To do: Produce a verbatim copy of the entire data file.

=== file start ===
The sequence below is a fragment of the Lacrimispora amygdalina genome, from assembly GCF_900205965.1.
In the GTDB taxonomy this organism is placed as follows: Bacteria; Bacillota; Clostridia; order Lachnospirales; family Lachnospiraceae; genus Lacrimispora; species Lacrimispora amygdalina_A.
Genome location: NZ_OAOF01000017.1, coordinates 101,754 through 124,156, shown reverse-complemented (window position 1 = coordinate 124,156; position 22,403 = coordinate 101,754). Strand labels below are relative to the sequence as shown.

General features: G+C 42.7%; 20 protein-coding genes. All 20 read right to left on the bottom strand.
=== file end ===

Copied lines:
The sequence below is a fragment of the Lacrimispora amygdalina genome, from assembly GCF_900205965.1.
In the GTDB taxonomy this organism is placed as follows: Bacteria; Bacillota; Clostridia; order Lachnospirales; family Lachnospiraceae; genus Lacrimispora; species Lacrimispora amygdalina_A.
Genome location: NZ_OAOF01000017.1, coordinates 101,754 through 124,156, shown reverse-complemented (window position 1 = coordinate 124,156; position 22,403 = coordinate 101,754). Strand labels below are relative to the sequence as shown.

General features: G+C 42.7%; 20 protein-coding genes. All 20 read right to left on the bottom strand.